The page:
This 1958 Facel Vega coupe has not been seen in public or ever sold at auction in its 55 years living in Texas. Part of a 300-unit run in total, the FVS Series 4 Sport Coupe is widely viewed as the most elegant and successful car from this fledging Parisian automaker. Powered by the potent Chrysler 6.4-liter Hemi V-8 from the 1950s, the Facel Vega has distinctly European elegance in its styling, but proportions that made this car look like a tank versus the mini cars otherwise driven by the French middle class.
Originally advertised as the car “For the Few Who Own the Finest,” Facel Vega’s were ideal transport for the Monaco crowd. A two-speed, pushbutton automatic and Bugatti -quality cabin materials set the tone for a giant price.
A cruiser at heart, the FVS Series 4 Sports Coupe brings together two sides of the Atlantic in a partnership that would spin pure gold for Carroll Shelby when done the other way around.
Shelby brought over a few of the lightest and smallest European roadster he could find, then added a monster American V-8 engine. Facel Vega went a different route, importing the frame chassis and engine of Chrysler 300C to France, before adding custom coachwork outside and in.
Both were big advancements toward international collaboration during a time when even mailing a postcard from New York to Paris took almost 6 weeks to arrive.
This coupe does not major in business lessons, as it was the high point for Facel Vega’s car manufacturing venture. The Facellia replacement was a failure, taking the company and its styling grace with it.
Click past the jump to see more about the 1958 Facel Vega FVS Series 4 Sport Coupe, with exquisite images of its red leather cabin and bespoke luggage.
The exterior styling is completely bespoke to the Facel Vega, despite shared chassis components with Chrysler . The proportions of the Facel Vega are much nicer than the 1957 300C, which ran a much wider and 4-foot-longer body on the same size wheelbase and tracks.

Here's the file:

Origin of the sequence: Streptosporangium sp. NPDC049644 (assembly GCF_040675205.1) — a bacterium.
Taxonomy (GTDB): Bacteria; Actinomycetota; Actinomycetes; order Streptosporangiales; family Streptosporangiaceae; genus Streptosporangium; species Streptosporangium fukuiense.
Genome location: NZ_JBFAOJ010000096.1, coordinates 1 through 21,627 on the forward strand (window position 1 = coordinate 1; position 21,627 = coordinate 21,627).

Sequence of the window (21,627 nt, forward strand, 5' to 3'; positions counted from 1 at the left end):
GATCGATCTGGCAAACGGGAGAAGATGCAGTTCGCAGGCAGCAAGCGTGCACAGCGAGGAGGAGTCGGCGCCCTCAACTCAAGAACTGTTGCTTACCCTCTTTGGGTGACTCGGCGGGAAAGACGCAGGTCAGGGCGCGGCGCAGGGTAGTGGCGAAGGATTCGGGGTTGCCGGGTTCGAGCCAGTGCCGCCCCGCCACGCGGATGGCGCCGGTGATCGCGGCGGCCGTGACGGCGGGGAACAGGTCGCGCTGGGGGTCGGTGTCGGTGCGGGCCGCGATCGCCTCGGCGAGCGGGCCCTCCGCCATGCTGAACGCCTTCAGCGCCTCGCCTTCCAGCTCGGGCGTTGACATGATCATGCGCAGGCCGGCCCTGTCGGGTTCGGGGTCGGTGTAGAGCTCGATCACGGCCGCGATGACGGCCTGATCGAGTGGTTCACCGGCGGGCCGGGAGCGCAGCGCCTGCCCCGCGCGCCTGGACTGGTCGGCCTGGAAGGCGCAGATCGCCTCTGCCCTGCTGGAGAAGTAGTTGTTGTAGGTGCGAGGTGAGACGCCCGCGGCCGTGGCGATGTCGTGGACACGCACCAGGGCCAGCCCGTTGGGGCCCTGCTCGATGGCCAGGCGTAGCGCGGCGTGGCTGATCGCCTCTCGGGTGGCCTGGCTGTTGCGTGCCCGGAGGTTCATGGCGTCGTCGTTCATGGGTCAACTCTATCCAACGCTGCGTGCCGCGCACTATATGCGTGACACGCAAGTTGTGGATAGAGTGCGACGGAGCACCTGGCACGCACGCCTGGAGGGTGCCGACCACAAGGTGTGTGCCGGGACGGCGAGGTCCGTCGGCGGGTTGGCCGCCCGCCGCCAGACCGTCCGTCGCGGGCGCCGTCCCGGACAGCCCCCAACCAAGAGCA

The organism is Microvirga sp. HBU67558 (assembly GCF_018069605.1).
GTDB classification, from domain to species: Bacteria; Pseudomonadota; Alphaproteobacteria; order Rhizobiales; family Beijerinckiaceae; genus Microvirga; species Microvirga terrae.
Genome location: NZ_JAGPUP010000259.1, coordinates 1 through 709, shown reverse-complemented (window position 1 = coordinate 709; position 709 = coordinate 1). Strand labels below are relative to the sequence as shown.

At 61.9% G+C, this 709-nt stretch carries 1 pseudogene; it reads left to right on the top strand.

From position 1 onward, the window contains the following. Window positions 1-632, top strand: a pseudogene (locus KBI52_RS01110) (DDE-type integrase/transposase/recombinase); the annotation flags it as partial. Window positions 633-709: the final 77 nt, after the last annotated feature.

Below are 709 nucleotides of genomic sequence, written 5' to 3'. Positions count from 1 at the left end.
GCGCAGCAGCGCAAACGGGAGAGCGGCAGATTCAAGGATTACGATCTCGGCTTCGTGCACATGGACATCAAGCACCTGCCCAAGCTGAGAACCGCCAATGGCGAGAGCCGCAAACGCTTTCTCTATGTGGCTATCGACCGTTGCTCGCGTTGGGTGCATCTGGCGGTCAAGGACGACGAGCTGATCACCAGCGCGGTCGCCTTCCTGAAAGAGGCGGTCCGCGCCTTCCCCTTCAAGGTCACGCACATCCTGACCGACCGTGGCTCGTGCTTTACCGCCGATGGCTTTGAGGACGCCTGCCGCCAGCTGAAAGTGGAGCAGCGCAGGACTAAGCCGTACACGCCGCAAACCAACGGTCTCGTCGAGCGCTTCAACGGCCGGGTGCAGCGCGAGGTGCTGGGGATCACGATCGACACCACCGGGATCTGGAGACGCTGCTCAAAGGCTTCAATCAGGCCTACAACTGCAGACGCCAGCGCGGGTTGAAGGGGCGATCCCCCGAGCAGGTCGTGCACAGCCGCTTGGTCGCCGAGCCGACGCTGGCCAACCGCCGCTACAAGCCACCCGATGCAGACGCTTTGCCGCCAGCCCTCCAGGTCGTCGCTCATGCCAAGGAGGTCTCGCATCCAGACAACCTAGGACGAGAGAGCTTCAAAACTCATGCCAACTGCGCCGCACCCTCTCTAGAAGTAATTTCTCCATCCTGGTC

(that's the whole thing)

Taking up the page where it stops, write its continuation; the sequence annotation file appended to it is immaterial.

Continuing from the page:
The Facel Vega is then much narrower than the jumbo Chrysler , and also has a nice teardrop trunk - evolving the previous high-dollar Bugatti and Voisin rear ends - but in a modernized and now a much larger shape.
A wraparound windshield glass is deeper than Chrysler could offer, and the pillarless coupe design was special both then and now. Much of the pagoda roof style seen here would later be applied to the Mercedes-Benz 220C and even the CL-Class many years later. The look of the roof pillars and extremely tiny C-pillar almost echoes the styling of modern tent roof designs in architecture, like on the Denver airport or Abu Dhabi’s Yas Marina hotel.
Regardless, the roof and trunk create a dramatic style all their own.
The nose is pretty unappealing to modern eyes, with layers of grilles and lights making it look very busy and cluttered. Even so, there was no doubt about getting out of the way if you saw this in you Citroen 2CV’s (optional) rear-view mirror.
1958 Facel Vega FVS Series 4 Sport Coupe - Taillight Detail:
1957 Chrysler 300C, 1958 Facel Vega and 2005 Mercedes-Benz CL600 Image Comparison
The interior is really special. If a Bentley is like a cigar lounge, this is like the Moulin Rouge. Burled walnut forms the entire dash panel, with a huge center console and wood-rimmed steering wheel. The Chrysler Powerflite autobox is controlled by selecting park, reverse, low or high - so it needs the ’High’ button pushed when accelerating up to highway speeds.
Stunning custom luggage came with this car, and the whole interior feels worth the price. A great view and near-cabrio levels of airflow came with the pillarless coupe design, showing off this bordello on wheels to all who see you drive past.
1958 Facel Vega FVS Series 4 Sport Coupe - Custom Luggage Detail:
Drivetrain, Engine and Brakes
The engine was the heart of this car, and what made it so special and desirable versus anything from the very few other French automakers who survived WWII. This engine was almost the top Chrysler , Ford or Chevy engine of the time, bringing 396 cubic inches of power and 345 horsepower. The modern engine measurement is 6.4-liters, explaining the latest SRT Hemi ’s origin.
With a claimed 430 pound-feet of torque, both of the power figures are firmly retro in their accuracy, with actual outputs by modern measurement far lower. Regardless, the Facel Vega feels omnipotent on the road, reaching 60 mph in under 10 seconds before a 130 mph claimed top speed.
Cutting length versus the 300C’s tail fins, the Facel Vega was one of the fastest luxury cars available in the world when it was new.
1958 Facel Vega FVS Series 4 Sport Coupe - Mechanical Details:
|Engine||6.4-liter Chrysler Hemi V-8|
|Transmission||2-Speed Pushbutton Powerflite Automatic|
|Powertrain Layout||Front-engine, Rear-drive||Power||345|
|0-60 mph||9.5, est|
|Top Speed||130, est|
|EPA Fuel Economy MPG (City/Highway/Combined)||12/15/12, est|
Pricing and Availability